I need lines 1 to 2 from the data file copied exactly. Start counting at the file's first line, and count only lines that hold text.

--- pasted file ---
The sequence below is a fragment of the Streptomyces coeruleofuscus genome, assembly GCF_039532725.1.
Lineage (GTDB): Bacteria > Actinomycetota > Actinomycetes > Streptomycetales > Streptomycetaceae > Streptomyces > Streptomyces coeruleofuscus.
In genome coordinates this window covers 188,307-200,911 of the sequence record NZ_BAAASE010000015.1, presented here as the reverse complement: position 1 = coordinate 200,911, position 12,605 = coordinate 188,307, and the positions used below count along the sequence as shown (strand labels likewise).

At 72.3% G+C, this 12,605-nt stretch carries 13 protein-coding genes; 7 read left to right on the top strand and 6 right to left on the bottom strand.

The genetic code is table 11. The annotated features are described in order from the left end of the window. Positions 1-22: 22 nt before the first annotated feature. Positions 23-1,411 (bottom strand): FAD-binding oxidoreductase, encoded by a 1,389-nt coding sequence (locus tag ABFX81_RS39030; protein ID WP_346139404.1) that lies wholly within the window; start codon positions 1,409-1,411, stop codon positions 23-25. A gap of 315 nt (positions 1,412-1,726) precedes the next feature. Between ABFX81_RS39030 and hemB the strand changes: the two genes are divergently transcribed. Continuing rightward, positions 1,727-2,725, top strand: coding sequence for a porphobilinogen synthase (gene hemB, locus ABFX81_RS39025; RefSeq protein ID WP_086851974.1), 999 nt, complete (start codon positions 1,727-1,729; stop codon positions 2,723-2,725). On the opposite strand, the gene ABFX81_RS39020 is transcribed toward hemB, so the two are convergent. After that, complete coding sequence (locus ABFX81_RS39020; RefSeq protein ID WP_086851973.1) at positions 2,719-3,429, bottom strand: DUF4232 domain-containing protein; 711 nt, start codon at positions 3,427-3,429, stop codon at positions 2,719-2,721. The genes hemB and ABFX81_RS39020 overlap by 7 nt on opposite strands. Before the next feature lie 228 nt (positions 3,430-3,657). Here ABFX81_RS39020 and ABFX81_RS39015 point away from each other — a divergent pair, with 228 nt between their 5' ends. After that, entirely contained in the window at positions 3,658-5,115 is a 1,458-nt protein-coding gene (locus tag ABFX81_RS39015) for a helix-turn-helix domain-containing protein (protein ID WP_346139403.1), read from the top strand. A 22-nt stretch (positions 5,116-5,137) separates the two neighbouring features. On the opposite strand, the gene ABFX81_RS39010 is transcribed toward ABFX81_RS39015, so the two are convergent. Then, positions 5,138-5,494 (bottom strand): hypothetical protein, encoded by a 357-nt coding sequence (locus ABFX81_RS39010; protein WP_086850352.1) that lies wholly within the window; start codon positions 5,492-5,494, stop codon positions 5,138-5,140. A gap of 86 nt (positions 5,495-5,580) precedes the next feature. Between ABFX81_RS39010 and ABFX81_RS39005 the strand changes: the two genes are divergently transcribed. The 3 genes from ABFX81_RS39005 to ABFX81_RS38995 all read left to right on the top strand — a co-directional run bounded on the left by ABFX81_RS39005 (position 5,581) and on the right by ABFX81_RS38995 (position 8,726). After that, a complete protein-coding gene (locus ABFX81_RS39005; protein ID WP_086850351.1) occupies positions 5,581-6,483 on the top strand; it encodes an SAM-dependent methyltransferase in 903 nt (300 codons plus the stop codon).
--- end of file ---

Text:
The sequence below is a fragment of the Streptomyces coeruleofuscus genome, assembly GCF_039532725.1.
Lineage (GTDB): Bacteria > Actinomycetota > Actinomycetes > Streptomycetales > Streptomycetaceae > Streptomyces > Streptomyces coeruleofuscus.